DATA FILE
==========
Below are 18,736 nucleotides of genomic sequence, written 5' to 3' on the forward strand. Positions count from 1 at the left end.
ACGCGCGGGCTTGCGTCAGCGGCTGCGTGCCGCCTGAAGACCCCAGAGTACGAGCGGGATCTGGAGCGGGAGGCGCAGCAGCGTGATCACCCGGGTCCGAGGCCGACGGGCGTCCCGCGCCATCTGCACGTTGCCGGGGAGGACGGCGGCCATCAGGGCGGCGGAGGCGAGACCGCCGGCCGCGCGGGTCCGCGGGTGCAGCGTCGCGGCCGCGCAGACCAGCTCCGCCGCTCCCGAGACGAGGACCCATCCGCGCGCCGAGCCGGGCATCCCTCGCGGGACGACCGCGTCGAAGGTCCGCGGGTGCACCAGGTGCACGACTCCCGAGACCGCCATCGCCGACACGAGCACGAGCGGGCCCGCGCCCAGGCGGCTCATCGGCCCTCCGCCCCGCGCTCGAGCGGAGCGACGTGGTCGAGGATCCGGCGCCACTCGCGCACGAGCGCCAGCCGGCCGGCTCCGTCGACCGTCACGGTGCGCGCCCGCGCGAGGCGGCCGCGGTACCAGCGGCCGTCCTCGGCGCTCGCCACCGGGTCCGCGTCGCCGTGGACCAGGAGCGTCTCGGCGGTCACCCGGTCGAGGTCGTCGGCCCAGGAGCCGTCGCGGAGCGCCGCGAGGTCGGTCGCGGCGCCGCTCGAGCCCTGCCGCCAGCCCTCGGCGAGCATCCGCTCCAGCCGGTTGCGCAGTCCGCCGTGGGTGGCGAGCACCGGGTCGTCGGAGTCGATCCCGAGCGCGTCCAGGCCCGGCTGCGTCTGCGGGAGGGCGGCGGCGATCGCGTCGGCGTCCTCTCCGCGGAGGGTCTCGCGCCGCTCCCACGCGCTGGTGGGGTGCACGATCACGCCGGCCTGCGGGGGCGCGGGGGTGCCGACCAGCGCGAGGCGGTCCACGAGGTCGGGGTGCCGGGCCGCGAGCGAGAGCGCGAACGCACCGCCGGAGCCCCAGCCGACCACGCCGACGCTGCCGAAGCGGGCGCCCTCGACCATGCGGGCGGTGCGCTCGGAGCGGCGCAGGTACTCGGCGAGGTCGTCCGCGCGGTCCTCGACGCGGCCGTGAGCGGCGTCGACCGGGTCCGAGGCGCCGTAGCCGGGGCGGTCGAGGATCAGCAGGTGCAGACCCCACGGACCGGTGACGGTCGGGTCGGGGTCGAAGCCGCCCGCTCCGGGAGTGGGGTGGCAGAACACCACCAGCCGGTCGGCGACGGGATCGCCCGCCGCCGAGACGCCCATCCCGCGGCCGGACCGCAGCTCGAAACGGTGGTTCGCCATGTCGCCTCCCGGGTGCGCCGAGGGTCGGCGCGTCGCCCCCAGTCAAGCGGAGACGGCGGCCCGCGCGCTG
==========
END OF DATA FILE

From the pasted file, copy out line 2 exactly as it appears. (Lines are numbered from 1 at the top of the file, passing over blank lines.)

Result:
ACGCGCGGGCTTGCGTCAGCGGCTGCGTGCCGCCTGAAGACCCCAGAGTACGAGCGGGATCTGGAGCGGGAGGCGCAGCAGCGTGATCACCCGGGTCCGAGGCCGACGGGCGTCCCGCGCCATCTGCACGTTGCCGGGGAGGACGGCGGCCATCAGGGCGGCGGAGGCGAGACCGCCGGCCGCGCGGGTCCGCGGGTGCAGCGTCGCGGCCGCGCAGACCAGCTCCGCCGCTCCCGAGACGAGGACCCATCCGCGCGCCGAGCCGGGCATCCCTCGCGGGACGACCGCGTCGAAGGTCCGCGGGTGCACCAGGTGCACGACTCCCGAGACCGCCATCGCCGACACGAGCACGAGCGGGCCCGCGCCCAGGCGGCTCATCGGCCCTCCGCCCCGCGCTCGAGCGGAGCGACGTGGTCGAGGATCCGGCGCCACTCGCGCACGAGCGCCAGCCGGCCGGCTCCGTCGACCGTCACGGTGCGCGCCCGCGCGAGGCGGCCGCGGTACCAGCGGCCGTCCTCGGCGCTCGCCACCGGGTCCGCGTCGCCGTGGACCAGGAGCGTCTCGGCGGTCACCCGGTCGAGGTCGTCGGCCCAGGAGCCGTCGCGGAGCGCCGCGAGGTCGGTCGCGGCGCCGCTCGAGCCCTGCCGCCAGCCCTCGGCGAGCATCCGCTCCAGCCGGTTGCGCAGTCCGCCGTGGGTGGCGAGCACCGGGTCGTCGGAGTCGATCCCGAGCGCGTCCAGGCCCGGCTGCGTCTGCGGGAGGGCGGCGGCGATCGCGTCGGCGTCCTCTCCGCGGAGGGTCTCGCGCCGCTCCCACGCGCTGGTGGGGTGCACGATCACGCCGGCCTGCGGGGGCGCGGGGGTGCCGACCAGCGCGAGGCGGTCCACGAGGTCGGGGTGCCGGGCCGCGAGCGAGAGCGCGAACGCACCGCCGGAGCCCCAGCCGACCACGCCGACGCTGCCGAAGCGGGCGCCCTCGACCATGCGGGCGGTGCGCTCGGAGCGGCGCAGGTACTCGGCGAGGTCGTCCGCGCGGTCCTCGACGCGGCCGTGAGCGGCGTCGACCGGGTCCGAGGCGCCGTAGCCGGGGCGGTCGAGGATCAGCAGGTGCAGACCCCACGGACCGGTGACGGTCGGGTCGGGGTCGAAGCCGCCCGCTCCGGGAGTGGGGTGGCAGAACACCACCAGCCGGTCGGCGACGGGATCGCCCGCCGCCGAGACGCCCATCCCGCGGCCGGACCGCAGCTCGAAACGGTGGTTCGCCATGTCGCCTCCCGGGTGCGCCGAGGGTCGGCGCGTCGCCCCCAGTCAAGCGGAGACGGCGGCCCGCGCGCTG